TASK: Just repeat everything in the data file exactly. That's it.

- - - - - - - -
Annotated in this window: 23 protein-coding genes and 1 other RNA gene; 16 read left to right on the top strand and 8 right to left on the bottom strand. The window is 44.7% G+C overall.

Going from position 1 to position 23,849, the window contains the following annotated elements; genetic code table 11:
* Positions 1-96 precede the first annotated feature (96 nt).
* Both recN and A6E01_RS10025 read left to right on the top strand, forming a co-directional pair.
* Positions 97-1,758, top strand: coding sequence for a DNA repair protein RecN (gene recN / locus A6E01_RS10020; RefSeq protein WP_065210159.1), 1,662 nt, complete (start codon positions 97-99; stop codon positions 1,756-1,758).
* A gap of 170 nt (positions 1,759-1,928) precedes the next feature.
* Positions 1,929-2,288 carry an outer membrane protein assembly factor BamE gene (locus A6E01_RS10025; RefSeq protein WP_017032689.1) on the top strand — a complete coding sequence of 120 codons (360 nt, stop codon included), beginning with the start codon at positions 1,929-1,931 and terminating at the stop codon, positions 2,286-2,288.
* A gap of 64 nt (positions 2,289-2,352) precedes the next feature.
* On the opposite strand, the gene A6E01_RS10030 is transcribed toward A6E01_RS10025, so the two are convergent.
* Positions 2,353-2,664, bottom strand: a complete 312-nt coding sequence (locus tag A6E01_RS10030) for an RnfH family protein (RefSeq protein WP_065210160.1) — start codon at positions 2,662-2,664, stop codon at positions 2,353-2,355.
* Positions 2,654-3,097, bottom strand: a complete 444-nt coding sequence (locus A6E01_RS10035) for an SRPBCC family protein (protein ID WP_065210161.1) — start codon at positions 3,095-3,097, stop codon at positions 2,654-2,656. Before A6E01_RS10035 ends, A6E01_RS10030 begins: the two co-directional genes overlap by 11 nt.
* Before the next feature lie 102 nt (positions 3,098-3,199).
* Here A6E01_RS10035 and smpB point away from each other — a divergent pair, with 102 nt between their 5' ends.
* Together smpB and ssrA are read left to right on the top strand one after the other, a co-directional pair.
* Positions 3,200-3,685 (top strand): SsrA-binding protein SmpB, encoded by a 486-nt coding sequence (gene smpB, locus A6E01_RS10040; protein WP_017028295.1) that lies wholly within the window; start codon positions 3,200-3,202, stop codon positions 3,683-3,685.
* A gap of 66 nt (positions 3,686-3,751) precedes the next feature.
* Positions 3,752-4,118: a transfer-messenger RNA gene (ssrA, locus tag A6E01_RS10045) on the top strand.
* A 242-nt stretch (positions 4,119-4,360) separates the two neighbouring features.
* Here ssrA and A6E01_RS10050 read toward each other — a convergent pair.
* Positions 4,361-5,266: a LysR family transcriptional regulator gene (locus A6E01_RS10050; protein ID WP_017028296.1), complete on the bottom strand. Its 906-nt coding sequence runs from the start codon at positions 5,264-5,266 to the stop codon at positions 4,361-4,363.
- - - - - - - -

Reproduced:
Annotated in this window: 23 protein-coding genes and 1 other RNA gene; 16 read left to right on the top strand and 8 right to left on the bottom strand. The window is 44.7% G+C overall.

Going from position 1 to position 23,849, the window contains the following annotated elements; genetic code table 11:
* Positions 1-96 precede the first annotated feature (96 nt).
* Both recN and A6E01_RS10025 read left to right on the top strand, forming a co-directional pair.
* Positions 97-1,758, top strand: coding sequence for a DNA repair protein RecN (gene recN / locus A6E01_RS10020; RefSeq protein WP_065210159.1), 1,662 nt, complete (start codon positions 97-99; stop codon positions 1,756-1,758).
* A gap of 170 nt (positions 1,759-1,928) precedes the next feature.
* Positions 1,929-2,288 carry an outer membrane protein assembly factor BamE gene (locus A6E01_RS10025; RefSeq protein WP_017032689.1) on the top strand — a complete coding sequence of 120 codons (360 nt, stop codon included), beginning with the start codon at positions 1,929-1,931 and terminating at the stop codon, positions 2,286-2,288.
* A gap of 64 nt (positions 2,289-2,352) precedes the next feature.
* On the opposite strand, the gene A6E01_RS10030 is transcribed toward A6E01_RS10025, so the two are convergent.
* Positions 2,353-2,664, bottom strand: a complete 312-nt coding sequence (locus tag A6E01_RS10030) for an RnfH family protein (RefSeq protein WP_065210160.1) — start codon at positions 2,662-2,664, stop codon at positions 2,353-2,355.
* Positions 2,654-3,097, bottom strand: a complete 444-nt coding sequence (locus A6E01_RS10035) for an SRPBCC family protein (protein ID WP_065210161.1) — start codon at positions 3,095-3,097, stop codon at positions 2,654-2,656. Before A6E01_RS10035 ends, A6E01_RS10030 begins: the two co-directional genes overlap by 11 nt.
* Before the next feature lie 102 nt (positions 3,098-3,199).
* Here A6E01_RS10035 and smpB point away from each other — a divergent pair, with 102 nt between their 5' ends.
* Together smpB and ssrA are read left to right on the top strand one after the other, a co-directional pair.
* Positions 3,200-3,685 (top strand): SsrA-binding protein SmpB, encoded by a 486-nt coding sequence (gene smpB, locus A6E01_RS10040; protein WP_017028295.1) that lies wholly within the window; start codon positions 3,200-3,202, stop codon positions 3,683-3,685.
* A gap of 66 nt (positions 3,686-3,751) precedes the next feature.
* Positions 3,752-4,118: a transfer-messenger RNA gene (ssrA, locus tag A6E01_RS10045) on the top strand.
* A 242-nt stretch (positions 4,119-4,360) separates the two neighbouring features.
* Here ssrA and A6E01_RS10050 read toward each other — a convergent pair.
* Positions 4,361-5,266: a LysR family transcriptional regulator gene (locus A6E01_RS10050; protein ID WP_017028296.1), complete on the bottom strand. Its 906-nt coding sequence runs from the start codon at positions 5,264-5,266 to the stop codon at positions 4,361-4,363.